Our board has announced an emergency funding campaign in an effort to raise $550,000 by March 14th. Without this money Ballet San Jose will be forced to close its doors leaving 33 company dancers unemployed and 300 students without a place to train. This would be a HUGE loss of art and culture for Silicon Valley and devastating to our extremely talented and diverse company.
Thanks to our CEO Alan Highline, our board of directors, and our beloved Artistic Director José Manuel Carreño Ballet San Jose is NOT going down without a fight.
Here is where you come in:
We have 9 days to #SaveBalletSJ and we desperately need to get the word out about our situation. People need to know what is at stake here. So please, please help get the word out. (Tumblr, we know you’re great at sharing things that are important to you, we saw how fast that Sergei video went around! ) We desperately need momentum on this campaign, so please do what you can, donate, Like, Reblog, Share on Facebook, tweet about it, Instagram it, yell it from the rooftops, scream it at strangers!
The dancers are doing their best to stay positive as they continue to rehearse for the next program: Bodies of Technology. Everyone at Ballet San Jose has faith in the Ballet community, and we strongly believe that if we fight, we can #SaveBalletSJ. #SV4BSJ
If you are participating in #blackoutday and you need more black people on your dashboard, like, reblog, comment on this, then go follow everyone in the notes. Let’s give every picture of a black person 1000 notes!
In fact, many posts come out of users’ real-life experiences. One of community manager Krystle Chung’s favorite articles tackles How to Toilet Train Your Cat: “The part that I get a kick out of is one of the tips is, ‘Do not teach your cat to flush.’ It turns out your cat will flush all day long. You couldn’t hire someone to research that tip. Somebody actually found out the hard way.”
Matt Garcia may be only 19, but he’s had plenty of life experiences to share via wikiHow articles. The 21 articles started by the Canadian biology student include this very specific set of instructions, which he wrote while recovering from surgery. He has a heart condition and ended up on life support after having a heart attack in his mid-teens. One of the tubes required for the machines caused nerve damage to his left leg, putting him in a cast and on crutches. “It did feel really good to share that knowledge,” Garcia says.
“It’s one of those things where you’d think it’s a joke article,” Herrick says, “but it turns out this actually happens pretty frequently.” About 400 people die this way every year, and it’s a particular problem in Canada, where 10 percent of drowning deaths happen in vehicles. “We get a lot of people writing and saying that reading about what to do in this situation eases their anxiety,” he says.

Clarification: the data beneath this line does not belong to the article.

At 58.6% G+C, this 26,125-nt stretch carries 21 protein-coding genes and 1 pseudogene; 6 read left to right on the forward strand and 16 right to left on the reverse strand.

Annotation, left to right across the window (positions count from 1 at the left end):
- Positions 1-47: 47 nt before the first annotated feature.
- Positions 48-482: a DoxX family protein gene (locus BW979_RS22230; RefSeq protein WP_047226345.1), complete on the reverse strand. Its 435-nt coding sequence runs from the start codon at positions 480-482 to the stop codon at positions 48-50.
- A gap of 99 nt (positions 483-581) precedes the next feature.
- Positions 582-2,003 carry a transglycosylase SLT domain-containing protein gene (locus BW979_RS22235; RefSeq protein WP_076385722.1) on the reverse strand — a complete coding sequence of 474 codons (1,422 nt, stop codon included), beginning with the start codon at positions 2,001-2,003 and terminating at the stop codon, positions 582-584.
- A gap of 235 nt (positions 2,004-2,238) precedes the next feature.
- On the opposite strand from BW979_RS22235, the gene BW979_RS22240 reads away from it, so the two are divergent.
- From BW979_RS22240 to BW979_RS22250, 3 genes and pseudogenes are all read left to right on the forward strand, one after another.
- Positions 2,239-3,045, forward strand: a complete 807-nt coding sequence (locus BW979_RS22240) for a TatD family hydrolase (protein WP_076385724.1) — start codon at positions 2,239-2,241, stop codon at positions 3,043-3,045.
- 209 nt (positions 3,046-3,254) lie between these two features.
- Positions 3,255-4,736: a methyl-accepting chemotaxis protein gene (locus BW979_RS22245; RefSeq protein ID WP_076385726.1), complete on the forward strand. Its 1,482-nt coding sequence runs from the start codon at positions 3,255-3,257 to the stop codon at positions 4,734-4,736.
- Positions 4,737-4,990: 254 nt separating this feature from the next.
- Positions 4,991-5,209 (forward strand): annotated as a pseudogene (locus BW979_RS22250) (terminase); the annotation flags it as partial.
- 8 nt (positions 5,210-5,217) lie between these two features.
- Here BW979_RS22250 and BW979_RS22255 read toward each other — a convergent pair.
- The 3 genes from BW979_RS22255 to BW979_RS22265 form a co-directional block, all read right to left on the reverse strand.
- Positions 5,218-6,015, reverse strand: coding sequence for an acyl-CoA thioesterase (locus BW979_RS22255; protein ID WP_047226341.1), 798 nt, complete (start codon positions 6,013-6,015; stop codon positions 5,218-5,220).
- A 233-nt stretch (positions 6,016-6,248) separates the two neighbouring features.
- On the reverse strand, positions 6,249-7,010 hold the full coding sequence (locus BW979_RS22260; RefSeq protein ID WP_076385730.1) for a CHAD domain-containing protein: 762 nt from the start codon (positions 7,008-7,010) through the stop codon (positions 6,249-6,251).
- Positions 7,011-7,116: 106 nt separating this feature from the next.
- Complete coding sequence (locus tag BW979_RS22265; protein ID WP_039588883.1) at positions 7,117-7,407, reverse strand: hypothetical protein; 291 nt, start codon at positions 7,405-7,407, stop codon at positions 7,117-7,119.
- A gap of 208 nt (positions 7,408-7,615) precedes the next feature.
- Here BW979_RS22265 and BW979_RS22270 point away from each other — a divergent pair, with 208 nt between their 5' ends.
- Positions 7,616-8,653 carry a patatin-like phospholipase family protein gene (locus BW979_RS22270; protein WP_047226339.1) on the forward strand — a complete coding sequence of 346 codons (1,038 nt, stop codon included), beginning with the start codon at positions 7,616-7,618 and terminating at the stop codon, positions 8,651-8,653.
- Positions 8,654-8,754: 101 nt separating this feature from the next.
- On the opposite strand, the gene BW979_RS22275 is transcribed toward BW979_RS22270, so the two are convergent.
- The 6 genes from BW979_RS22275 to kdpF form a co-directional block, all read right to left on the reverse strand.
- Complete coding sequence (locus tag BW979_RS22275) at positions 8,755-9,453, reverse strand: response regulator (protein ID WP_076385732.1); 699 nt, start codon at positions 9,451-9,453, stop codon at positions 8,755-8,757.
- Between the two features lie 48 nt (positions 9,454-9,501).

4. Internet Skepticism
In another article, about how to treat a common cold, she spotted a recommendation to get a Slurpee from 7-Eleven. “In those cases, I look for reliable sources for information to add,” she says. “It’s about information literacy. You can’t believe everything you read on the Internet.”
Of course, that’s exactly why wikiHow—or any wiki—engenders skepticism. The site does have rules about what kinds of topics can be posted (in short, nothing that can cause harm) and has hundreds of volunteers as well as a few paid staffers reviewing every post. But Wilson is also proof that the system mostly works: Some users might have good ideas for posts, even if they don’t have the knowledge to back them up. Others can come along and add their knowledge. As contributor Betsy Megas says, “The fastest way to a good page is a bad page.”
If only a computer could spit out answers to all of life’s dilemmas, right? Maybe it can’t exactly do that, but it can at least help. “It’s almost as if you have a friend to talk to when you read these,” says wikiHow COO Elizabeth Douglas. “Wikipedia is all factual information, things that are true or false. You don’t find the depth and the breadth and the empathy and the understanding of humans there. wikiHow is about people sharing their experience with others.”
6. Culture of Niceness
The company’s leaders have worked to instill a culture of niceness—which emphasizes positive feedback and personal contact—that frequent users cite as the reason they’ve contributed so much. “We are nice to our community members,” Douglas says, “and we encourage them to be nice.”